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Nuclear disarmament on Kishida’s mind for Hiroshima G7 summit next year

Prime Minister Fumio Kishida has condemned Russia for blocking the adoption of the final document draft at the monthlong Nuclear Nonproliferation Treaty (NPT) Review Conference at the United Nations, but has also stressed that all participating nations except Russia showed a certain degree of solidarity.

 

“Russia was the only country that blocked the adoption. This proved that many countries share the recognition that maintaining and strengthening the NPT serves the interests of the international community as a whole,” Kishida said Saturday, speaking virtually to reporters from his official residence in Tokyo as he recovers from being infected with the novel coronavirus.

 

“The blame for the failure to reach a consensus should be placed on Russia, not on how the NPT itself works,” Kishida said.

 

Kishida represents a constituency in Hiroshima, which was the first place to experience the horror of nuclear weapons when the United States dropped an atomic bomb over the city on Aug. 6, 1945, during World War II. Kishida has thus made nuclear disarmament his lifework.

 

On Aug. 1, Kishida became the first prime minister of Japan to attend the NPT review conference. In his speech on that first day of the conference, the prime minister announced the Hiroshima Action Plan to realize a nuclear-free world, calling for enhancing the transparency of nuclear forces.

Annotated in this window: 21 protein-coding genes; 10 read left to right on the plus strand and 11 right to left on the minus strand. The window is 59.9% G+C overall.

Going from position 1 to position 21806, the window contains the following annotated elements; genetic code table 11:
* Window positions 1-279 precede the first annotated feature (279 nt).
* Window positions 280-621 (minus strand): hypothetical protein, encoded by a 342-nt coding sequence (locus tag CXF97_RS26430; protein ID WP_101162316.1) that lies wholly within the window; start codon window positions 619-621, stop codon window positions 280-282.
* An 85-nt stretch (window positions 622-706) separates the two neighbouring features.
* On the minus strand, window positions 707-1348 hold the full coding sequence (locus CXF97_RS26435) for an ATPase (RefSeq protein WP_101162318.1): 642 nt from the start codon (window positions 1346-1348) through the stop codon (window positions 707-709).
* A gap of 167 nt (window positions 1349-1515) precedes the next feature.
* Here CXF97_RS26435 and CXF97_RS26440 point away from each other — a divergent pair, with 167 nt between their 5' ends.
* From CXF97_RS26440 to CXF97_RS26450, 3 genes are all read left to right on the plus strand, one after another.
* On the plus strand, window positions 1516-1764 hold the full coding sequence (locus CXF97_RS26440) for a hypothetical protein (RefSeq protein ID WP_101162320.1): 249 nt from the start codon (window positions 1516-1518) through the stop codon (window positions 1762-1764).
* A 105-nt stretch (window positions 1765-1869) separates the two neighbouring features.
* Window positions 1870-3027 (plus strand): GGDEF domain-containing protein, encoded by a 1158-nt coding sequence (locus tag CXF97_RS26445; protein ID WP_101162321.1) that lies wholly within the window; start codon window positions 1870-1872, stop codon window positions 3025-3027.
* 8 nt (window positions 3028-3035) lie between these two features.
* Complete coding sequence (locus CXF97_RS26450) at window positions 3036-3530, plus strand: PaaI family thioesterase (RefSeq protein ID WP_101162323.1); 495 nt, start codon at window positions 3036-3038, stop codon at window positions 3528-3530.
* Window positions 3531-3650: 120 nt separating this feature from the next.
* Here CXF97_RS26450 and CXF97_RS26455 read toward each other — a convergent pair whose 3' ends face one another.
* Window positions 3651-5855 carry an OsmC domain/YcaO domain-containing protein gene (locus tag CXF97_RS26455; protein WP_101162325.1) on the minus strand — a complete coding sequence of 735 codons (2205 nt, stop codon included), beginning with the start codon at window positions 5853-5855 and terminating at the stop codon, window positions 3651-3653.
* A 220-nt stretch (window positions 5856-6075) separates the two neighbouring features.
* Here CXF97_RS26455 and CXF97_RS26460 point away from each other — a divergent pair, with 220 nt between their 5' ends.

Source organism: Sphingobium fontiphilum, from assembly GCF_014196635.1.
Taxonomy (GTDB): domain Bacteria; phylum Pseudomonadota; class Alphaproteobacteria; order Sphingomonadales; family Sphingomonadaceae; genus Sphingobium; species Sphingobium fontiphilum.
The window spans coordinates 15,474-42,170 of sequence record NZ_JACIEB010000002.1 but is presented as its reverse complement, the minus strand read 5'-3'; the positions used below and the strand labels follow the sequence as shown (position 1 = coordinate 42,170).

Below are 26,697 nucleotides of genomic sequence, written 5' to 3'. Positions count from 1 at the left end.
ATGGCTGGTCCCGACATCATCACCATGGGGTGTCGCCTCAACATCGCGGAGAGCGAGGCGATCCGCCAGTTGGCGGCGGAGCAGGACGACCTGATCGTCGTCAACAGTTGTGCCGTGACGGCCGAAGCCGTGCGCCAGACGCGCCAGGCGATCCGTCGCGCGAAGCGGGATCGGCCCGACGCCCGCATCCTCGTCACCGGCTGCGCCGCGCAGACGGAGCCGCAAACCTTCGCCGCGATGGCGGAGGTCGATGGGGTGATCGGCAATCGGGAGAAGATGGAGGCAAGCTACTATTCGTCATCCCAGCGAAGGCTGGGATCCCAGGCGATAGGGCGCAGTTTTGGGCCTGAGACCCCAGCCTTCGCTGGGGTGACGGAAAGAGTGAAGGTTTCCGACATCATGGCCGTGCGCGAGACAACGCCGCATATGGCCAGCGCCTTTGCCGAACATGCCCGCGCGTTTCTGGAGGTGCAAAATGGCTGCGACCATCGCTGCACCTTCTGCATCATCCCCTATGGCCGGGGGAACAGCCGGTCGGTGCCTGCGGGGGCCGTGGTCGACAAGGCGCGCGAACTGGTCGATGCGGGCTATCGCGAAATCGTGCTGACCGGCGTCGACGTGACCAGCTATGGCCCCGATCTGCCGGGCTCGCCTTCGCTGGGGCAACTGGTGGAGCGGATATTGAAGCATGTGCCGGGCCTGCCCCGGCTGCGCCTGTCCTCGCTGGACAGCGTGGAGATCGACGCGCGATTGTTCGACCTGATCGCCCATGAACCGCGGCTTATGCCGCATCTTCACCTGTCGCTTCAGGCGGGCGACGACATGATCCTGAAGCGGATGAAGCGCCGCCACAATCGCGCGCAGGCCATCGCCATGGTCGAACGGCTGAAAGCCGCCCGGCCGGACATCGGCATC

As Russia has become increasingly isolated due to its invasion of Ukraine, it was always going to be difficult to extract concessions from Moscow. Under such circumstances, some within the Japanese government also saw the adoption of the draft final document as a rather high hurdle, according to a senior Foreign Ministry official.

 

As Japan holds the rotating presidency of the G7 next year, the summit is scheduled to be held in May in Hiroshima. The city will also host an international gathering in November with leaders from nuclear powers and non-nuclear states scheduled to attend. At this gathering, Kishida hopes to heighten momentum for nuclear disarmament in the international community in preparation for the G7 summit.

 

“We will persistently and steadily advance feasible initiatives step by step,” Kishida said. “As the only country to have experienced the horror of nuclear devastation in war, our nation has a historic sense of duty.”

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